In People v. Marron, 140 Cal.App. 432, 435 [ 35 P.2d 610], it is declared that a house of ill fame may be a flatboat with a cabin on it, a tent, one room of a steamship or a single room and that a house of ill fame is synonymous with a house of prostitution.Summary of this case from People v. Martin
Docket No. 2539.
August 16, 1934.
APPEAL from judgments of the Superior Court of Los Angeles County and from an order denying a new trial. Robert H. Scott, Judge. Affirmed.
The facts are stated in the opinion of the court.
Gladys Towles Root for Appellants.
U.S. Webb, Attorney-General, and Warner I. Praul, Deputy Attorney-General, for Respondent.
Defendants were convicted on each of three counts of the crime of pandering, and on one count of the crime of conspiracy to commit the same offense. They appeal from the ensuing judgments that were rendered against them, as well as from an order by which their motion for a new trial was denied.
 By the terms of the statute (Stats. 1911, p. 9) under which in part the defendants were prosecuted, it is provided that:
"Any person who shall procure a female inmate for a house of prostitution, . . . shall be guilty of a felony, to-wit: pandering, . . ."
In that connection, the first point presented in behalf of appellant Marron is that the statute "is too vague and indefinite to constitute the basis of a criminal charge . . ."; and in substance, the argument is restricted to the contention that because the phrase "house of prostitution" is not defined in the statute, no one is apprised of the nature of the crime that is intended to be denounced.
"Prostitution means common, indiscriminate, illicit intercourse for hire. It is the practice by a female in offering her body to an indiscriminate intercourse with men for money or its equivalent. . . ."
And in People v. Mead, 145 Cal. 505 [ 78 P. 1047], in effect it appeared that the house in question contained twelve rooms, commonly known as "cribs", each of which was occupied by a different woman as a place of prostitution for herself alone, and that the wife of the defendant occupied one of the rooms for that purpose. It was held that, "under the circumstances, defendant's wife was in a `house of prostitution', within the meaning and intent of the statute under consideration, . . . The fact that the court instructed the jury that the house must be occupied by two or more women would not justify this court or the court below in granting a new trial because there was no proof that a particular room of the house was occupied by more than one woman, if the evidence was otherwise sufficient to justify the verdict."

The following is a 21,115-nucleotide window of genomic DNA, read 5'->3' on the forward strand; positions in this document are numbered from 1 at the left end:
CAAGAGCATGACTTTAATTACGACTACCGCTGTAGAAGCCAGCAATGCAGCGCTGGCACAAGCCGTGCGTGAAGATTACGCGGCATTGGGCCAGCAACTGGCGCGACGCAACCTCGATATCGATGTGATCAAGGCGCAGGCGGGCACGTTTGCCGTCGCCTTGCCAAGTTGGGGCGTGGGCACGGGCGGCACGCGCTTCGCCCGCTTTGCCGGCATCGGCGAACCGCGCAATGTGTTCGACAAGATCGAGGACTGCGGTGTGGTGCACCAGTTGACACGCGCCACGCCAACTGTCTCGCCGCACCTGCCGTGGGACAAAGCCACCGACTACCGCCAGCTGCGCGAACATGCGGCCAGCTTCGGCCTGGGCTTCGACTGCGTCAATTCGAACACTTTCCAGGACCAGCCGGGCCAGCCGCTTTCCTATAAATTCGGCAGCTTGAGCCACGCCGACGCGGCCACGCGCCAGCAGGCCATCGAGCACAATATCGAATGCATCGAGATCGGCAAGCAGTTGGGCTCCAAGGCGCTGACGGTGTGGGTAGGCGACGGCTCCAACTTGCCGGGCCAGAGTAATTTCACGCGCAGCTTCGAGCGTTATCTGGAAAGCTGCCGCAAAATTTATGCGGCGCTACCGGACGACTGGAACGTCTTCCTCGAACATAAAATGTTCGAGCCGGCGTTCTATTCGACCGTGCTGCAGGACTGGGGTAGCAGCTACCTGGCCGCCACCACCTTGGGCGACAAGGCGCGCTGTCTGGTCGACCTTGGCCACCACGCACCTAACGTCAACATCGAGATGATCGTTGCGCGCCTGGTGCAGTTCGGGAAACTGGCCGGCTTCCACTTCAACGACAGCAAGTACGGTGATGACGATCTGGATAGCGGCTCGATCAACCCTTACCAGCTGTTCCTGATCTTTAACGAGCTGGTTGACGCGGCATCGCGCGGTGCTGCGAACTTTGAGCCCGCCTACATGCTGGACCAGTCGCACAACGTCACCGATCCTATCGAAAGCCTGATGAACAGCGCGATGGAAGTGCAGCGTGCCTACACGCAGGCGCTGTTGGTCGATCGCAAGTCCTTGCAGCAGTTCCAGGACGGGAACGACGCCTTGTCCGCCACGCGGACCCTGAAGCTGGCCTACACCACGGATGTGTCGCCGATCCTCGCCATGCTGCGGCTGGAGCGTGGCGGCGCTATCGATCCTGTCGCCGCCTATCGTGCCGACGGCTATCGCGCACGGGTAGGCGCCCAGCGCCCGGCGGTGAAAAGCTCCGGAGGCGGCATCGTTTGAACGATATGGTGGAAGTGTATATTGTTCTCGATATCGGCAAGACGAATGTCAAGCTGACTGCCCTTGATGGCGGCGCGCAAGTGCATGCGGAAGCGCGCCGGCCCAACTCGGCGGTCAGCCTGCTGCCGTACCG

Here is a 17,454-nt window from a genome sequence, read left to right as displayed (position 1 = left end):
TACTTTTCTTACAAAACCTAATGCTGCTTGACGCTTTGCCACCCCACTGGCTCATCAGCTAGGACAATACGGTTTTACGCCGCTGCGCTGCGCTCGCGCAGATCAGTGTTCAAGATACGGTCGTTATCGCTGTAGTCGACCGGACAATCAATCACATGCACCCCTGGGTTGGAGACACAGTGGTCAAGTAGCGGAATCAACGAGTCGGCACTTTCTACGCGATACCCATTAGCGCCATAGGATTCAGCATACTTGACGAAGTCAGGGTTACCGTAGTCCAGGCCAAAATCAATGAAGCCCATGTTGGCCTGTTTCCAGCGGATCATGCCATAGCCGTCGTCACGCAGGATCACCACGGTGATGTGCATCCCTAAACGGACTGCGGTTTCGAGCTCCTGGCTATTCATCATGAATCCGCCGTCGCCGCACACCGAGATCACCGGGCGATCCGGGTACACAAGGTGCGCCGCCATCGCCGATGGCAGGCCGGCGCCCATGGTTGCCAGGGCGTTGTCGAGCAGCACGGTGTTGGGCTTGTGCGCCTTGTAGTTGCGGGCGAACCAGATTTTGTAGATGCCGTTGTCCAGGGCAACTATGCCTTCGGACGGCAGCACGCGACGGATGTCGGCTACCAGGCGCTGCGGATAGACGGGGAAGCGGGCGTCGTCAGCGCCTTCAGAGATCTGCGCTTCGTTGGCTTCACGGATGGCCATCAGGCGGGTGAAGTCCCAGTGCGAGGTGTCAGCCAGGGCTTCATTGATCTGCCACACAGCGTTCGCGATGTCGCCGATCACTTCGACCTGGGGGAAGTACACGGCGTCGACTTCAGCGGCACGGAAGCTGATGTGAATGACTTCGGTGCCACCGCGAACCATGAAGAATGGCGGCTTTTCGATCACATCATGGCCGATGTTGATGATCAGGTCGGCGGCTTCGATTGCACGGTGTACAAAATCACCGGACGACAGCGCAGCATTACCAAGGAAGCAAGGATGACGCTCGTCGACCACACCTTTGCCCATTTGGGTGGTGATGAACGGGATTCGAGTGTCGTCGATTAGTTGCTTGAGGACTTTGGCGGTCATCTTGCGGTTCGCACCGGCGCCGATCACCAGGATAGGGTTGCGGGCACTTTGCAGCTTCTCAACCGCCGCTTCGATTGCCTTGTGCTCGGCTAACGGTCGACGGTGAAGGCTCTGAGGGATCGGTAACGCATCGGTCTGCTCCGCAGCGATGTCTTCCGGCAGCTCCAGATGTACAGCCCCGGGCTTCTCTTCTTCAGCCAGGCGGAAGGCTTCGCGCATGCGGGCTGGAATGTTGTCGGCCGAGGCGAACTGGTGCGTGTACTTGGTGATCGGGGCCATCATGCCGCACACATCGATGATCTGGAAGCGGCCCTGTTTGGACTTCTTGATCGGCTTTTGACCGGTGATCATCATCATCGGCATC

In People v. Slater, 119 Cal. 620, 622 [51 P. 957], it was contended that the trial court erred in amending a certain instruction that was given to the jury. In passing upon the question thus presented, the Supreme Court said:
"The instruction, as requested, is as follows: `If you find from the evidence that the house where the defendant took the girl is only a house where one woman lives, then I charge you that such a house is not a house of ill-fame.' The court added, `unless it is used for the purposes of prostitution'. The amendment was pertinent and proper. A house kept by one woman may be entirely respectable and the woman virtuous; but one woman may be unchaste and may keep a house of ill-fame to which others resort for purposes of prostitution."